Tutorial on SQL (DDL, DML) on the example of MS SQL Server dialect


This tutorial includes information about SQL (DDL, DML) that I have gathered during my professional life. This is the minimum you need to know while working with databases. If there is a need to use complex SQL constructions, then usually I surf the MSDN library, which can be easily found on the internet. To my mind, it is very difficult to keep everything in your head and, by the way, there is no need for this. I recommend that you should know all the main constructions used in most relational databases such as Oracle, MySQL, and Firebird. Still, they may differ in data types. For example, to create objects (tables, constraints, indexes, etc.), you may simply use integrated development environment (IDE) to work with databases and there is no need in studying visual tools for a particular database type (MS SQL, Oracle, MySQL, Firebird, etc.). This is convenient because you can see the whole text, and you do not need to look through numerous tabs to create, for example, an index or a constraint. If you are constantly working with databases, creating, modifying, and especially rebuilding an object using scripts is much faster than in a visual mode. Besides, in my opinion, in the script mode (with due precision), it is easier to specify and control rules for naming objects. In addition, it is convenient to use scripts when you need to transfer database changes from a test database to a production database. Read More

Insight into SQL Server Unique Constraints

What are unique key constraints?

A unique constraint is a rule that restricts column entries to unique. In other words, this type of constraints prevents inserting duplicates into a column. A unique constraint is one of the instruments to enforce data integrity in an SQL Server database. Since a table can have only one primary key, you can use a unique constraint to enforce the uniqueness of a column or a combination of columns that do not constitute a primary key.

Creating a unique constraint on a column automatically creates a unique index. This way SQL Server implements the integrity requirement of the unique constraint. Therefore, when attempting to insert a duplicate value into a column, on which a unique constraint is defined, the Database Engine will detect the unique constraint violation and issue a corresponding error. As a result, the row with the duplicate values will not be added to a table.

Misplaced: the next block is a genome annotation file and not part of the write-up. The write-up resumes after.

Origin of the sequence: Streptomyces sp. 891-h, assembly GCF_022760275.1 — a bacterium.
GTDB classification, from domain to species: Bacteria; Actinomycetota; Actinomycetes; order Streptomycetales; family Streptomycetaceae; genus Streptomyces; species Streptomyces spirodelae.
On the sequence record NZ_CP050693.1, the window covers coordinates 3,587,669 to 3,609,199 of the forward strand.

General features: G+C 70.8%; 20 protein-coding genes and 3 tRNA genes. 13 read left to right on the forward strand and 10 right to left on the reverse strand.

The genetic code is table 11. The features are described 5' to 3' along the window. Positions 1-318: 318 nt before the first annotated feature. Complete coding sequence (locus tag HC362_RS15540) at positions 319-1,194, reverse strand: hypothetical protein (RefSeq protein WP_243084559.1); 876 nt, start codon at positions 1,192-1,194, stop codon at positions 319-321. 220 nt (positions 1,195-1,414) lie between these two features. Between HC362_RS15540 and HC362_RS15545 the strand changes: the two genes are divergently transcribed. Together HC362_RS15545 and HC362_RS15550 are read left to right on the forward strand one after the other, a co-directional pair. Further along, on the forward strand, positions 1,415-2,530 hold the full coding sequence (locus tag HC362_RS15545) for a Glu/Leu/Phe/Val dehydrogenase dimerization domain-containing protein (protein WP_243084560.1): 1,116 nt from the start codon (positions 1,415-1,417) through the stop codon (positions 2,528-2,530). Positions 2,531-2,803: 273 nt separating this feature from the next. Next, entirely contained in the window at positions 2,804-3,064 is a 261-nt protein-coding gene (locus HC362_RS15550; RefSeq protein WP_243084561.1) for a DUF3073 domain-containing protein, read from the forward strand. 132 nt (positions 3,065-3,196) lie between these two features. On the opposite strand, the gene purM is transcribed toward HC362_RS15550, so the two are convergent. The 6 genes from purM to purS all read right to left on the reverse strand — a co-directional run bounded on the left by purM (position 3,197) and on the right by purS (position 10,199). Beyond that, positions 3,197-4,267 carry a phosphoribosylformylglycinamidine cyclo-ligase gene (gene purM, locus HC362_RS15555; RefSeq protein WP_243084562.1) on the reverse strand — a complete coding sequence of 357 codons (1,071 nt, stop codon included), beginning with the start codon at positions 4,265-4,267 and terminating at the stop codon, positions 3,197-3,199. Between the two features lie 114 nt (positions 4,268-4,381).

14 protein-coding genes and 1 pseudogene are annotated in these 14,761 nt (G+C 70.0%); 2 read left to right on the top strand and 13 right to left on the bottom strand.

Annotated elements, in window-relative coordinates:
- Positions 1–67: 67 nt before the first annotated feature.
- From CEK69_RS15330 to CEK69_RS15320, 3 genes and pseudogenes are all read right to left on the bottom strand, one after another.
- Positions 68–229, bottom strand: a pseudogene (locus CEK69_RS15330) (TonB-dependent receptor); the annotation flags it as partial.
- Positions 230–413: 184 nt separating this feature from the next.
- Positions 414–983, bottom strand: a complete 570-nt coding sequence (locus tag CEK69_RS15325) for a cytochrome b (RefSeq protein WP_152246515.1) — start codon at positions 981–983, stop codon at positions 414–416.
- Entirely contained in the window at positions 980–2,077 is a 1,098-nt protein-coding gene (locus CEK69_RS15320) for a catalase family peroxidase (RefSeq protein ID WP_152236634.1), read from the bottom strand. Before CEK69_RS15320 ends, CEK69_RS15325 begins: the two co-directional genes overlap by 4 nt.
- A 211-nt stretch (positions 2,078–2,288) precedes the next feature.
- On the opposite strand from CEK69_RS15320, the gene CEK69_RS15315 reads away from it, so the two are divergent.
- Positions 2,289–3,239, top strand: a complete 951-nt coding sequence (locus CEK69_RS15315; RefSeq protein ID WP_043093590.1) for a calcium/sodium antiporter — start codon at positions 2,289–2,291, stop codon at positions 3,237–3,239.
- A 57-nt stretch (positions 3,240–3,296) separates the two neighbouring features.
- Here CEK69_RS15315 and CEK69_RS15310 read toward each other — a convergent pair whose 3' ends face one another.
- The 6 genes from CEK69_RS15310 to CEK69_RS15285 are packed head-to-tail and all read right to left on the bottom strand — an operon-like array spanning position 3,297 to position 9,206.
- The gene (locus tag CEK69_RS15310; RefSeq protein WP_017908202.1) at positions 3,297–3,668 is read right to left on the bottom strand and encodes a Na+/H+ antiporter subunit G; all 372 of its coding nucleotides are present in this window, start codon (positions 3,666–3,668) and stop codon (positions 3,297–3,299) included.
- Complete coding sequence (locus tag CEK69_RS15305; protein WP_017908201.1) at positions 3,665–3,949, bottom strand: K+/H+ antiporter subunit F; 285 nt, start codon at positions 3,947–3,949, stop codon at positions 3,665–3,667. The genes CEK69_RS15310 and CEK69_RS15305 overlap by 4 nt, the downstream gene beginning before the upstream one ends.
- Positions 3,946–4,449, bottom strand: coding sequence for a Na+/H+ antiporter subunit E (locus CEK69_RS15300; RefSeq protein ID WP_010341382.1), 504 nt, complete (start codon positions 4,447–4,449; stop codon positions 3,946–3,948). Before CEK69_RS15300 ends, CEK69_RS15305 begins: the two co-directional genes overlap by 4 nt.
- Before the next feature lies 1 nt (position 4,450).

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CHECK Constraints in SQL Server

In this article, we will talk about CHECK constraints. We will see how to add CHECK constraints to SQL Server table columns and discuss the pitfalls you may encounter when using this type of SQL Server constraints.

CHECK constraint basics

CHECK constraints are simply conditional statements (predicates that return TRUE or FALSE) that refer to table columns for maintaining data integrity. When one inserts data into a column or several columns in a single row, CHECK constraints come into action. They evaluate the data to be inserted. In case the data does not meet the condition specified in the CHECK constraint, the insertion fails.

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Retrieving SQL Server Metadata with Help of T-SQL

This article contains a list of scripts that mine the SQL Server metadata in the various system functions, stored procedures, tables, and catalog views. Metadata queries are really helpful in discovering information for a given database schema. You can copy all the T-SQL scripts that are listed in this article and use for your own purposes. However, please do some tests before apply to a production database.

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